With the number of medical companies either jumping into the cloud by choice in order to gain a competitive edge over their competitors, or being pushed into the cloud, it has become necessary to respond to an incident in their cloud environment. It is essential for these medical companies, both large and small, to have a game plan when they respond to an incident. Defaulting to their service provider in the hope that they will provide an incident response plan is just sheer stupidity. Simply relying on insurance and hope to ensure cloud coverage is also wishful thinking. A structure, a game plan and a first responder are all unequivocally essential.
When companies move their applications, infrastructure and services to the cloud, such a move exposes them to a whole new range of unknown and unassessable vulnerabilities and there is simply just not enough talent to go around to address these security needs. Right now, in the information security talent pool that is capable of handling the cloud, there are only a limited amount of people that can successfully, and fully, address security needs. These companies still need to ensure that they have employees capable of achieving this, much like they would have in their own local business. “Just because there is a new dress, it does not mean that the dance has changed”. In 2022, other companies are going to be pushed into the cloud or fall by the wayside. What this means is that it is vital to move to the cloud in order to stay in business. Laws are now even stricter and require more compliance than ever because of exposure to unknown risks.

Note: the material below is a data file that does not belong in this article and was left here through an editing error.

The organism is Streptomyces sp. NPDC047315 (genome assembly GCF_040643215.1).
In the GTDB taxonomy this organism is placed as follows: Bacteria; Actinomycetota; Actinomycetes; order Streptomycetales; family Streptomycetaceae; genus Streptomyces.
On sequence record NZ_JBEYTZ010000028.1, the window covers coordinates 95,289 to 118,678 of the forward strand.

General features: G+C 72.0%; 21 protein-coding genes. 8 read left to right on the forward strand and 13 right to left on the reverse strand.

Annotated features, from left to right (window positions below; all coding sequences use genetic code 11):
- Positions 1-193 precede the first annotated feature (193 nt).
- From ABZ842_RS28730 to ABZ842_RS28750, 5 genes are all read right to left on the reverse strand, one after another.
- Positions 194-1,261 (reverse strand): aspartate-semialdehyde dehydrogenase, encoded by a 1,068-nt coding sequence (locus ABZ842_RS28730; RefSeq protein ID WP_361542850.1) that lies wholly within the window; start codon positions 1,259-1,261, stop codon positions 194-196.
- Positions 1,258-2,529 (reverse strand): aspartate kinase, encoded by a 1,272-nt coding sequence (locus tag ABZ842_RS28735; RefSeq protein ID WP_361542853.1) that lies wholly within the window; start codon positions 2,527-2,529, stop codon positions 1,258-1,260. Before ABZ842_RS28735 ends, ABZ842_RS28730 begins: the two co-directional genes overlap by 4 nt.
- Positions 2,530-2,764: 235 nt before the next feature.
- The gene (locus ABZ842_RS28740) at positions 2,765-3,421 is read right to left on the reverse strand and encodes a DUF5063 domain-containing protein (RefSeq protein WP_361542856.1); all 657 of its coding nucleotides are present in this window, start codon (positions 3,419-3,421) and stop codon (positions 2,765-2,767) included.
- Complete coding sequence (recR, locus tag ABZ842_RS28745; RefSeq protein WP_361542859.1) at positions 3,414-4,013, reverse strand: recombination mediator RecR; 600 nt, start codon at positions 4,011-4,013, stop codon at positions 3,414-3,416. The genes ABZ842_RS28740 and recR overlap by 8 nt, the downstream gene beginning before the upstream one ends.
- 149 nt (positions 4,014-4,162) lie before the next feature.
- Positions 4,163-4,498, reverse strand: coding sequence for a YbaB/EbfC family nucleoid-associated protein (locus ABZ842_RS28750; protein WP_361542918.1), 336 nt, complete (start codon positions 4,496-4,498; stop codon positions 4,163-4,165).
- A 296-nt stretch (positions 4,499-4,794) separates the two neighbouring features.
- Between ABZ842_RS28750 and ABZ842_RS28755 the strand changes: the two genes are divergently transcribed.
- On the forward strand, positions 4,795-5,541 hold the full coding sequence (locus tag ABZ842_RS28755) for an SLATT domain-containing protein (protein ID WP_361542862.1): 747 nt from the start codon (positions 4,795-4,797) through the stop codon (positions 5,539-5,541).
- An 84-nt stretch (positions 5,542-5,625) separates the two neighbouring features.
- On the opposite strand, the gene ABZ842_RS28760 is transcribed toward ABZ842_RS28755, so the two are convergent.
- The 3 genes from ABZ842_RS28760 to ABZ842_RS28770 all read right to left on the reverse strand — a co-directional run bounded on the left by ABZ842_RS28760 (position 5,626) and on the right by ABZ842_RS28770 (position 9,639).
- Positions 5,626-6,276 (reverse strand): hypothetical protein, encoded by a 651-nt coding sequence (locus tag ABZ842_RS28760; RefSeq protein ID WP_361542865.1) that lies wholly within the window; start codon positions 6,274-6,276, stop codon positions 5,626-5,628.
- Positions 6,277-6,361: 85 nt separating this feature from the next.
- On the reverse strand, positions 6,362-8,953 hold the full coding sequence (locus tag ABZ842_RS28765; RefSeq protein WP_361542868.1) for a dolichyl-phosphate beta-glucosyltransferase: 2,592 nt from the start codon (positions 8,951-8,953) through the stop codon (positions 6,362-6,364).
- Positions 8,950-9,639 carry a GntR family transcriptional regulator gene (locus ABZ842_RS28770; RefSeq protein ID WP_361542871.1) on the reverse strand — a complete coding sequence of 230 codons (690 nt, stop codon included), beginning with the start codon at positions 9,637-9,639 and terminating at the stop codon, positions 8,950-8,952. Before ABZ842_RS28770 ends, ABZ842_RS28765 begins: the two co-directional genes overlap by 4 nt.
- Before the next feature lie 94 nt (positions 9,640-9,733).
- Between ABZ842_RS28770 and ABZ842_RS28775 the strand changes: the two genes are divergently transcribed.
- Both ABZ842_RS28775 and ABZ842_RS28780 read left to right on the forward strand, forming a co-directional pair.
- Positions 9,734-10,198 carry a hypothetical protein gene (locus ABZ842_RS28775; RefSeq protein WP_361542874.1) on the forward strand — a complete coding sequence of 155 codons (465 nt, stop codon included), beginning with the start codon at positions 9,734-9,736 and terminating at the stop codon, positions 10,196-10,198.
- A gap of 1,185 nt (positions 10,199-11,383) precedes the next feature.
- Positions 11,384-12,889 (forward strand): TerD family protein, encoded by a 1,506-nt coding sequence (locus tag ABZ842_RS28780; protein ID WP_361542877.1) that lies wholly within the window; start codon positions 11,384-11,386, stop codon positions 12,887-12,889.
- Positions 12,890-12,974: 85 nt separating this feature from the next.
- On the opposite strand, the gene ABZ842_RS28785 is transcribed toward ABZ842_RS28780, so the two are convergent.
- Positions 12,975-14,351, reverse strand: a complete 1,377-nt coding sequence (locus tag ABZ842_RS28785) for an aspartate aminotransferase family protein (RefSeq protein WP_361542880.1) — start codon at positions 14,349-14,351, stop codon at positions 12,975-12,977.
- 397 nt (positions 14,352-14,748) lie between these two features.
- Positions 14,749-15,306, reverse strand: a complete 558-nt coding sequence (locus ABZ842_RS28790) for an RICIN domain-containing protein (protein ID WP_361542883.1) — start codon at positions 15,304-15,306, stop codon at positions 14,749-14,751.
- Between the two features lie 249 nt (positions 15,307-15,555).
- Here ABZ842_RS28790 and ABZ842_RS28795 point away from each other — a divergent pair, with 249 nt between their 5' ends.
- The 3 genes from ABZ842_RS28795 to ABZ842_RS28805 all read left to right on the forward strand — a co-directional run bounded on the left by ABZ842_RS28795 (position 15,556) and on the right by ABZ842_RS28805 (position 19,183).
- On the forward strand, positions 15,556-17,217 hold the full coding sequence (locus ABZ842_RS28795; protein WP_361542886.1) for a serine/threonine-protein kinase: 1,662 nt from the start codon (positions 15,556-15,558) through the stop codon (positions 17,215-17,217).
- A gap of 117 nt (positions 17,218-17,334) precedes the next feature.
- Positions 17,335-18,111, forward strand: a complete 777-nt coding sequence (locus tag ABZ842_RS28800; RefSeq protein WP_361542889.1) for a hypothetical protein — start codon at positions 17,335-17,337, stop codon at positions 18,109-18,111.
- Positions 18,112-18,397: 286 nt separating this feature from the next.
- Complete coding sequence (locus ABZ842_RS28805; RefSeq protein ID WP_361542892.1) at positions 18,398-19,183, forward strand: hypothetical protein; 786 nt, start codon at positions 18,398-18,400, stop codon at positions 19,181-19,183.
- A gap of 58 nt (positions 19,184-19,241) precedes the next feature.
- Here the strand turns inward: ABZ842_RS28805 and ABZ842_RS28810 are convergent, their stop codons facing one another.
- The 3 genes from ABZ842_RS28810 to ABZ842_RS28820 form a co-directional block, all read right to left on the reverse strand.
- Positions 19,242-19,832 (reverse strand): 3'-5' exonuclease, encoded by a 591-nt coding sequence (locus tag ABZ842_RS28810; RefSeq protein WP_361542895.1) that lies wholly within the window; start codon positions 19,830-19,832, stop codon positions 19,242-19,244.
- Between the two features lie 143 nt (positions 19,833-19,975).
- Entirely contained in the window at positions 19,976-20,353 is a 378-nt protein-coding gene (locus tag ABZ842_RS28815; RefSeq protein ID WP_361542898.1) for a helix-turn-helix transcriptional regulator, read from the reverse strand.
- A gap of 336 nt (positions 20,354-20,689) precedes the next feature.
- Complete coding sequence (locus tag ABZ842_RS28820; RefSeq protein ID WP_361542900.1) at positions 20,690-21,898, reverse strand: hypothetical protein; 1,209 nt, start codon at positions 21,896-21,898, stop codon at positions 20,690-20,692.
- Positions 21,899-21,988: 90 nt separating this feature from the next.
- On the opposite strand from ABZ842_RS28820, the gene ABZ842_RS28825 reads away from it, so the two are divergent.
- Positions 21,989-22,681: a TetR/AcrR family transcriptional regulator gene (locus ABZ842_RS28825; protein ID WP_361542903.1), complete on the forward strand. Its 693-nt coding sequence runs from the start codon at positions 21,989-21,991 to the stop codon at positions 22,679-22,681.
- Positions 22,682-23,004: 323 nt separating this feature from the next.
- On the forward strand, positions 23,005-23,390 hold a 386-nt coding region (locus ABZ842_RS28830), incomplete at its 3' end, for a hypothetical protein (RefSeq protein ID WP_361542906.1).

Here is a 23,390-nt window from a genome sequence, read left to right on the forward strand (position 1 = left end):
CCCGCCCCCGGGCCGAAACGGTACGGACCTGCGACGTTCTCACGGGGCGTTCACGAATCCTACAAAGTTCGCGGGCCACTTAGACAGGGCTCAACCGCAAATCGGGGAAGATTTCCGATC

The big question is, what can we do about it? The first thing to do is to acquire visibility into these environments. The second thing, is to understand the most critical applications and systems, especially those that need to remain up at all times. This will provide an insight into which items need to be most urgently addressed.
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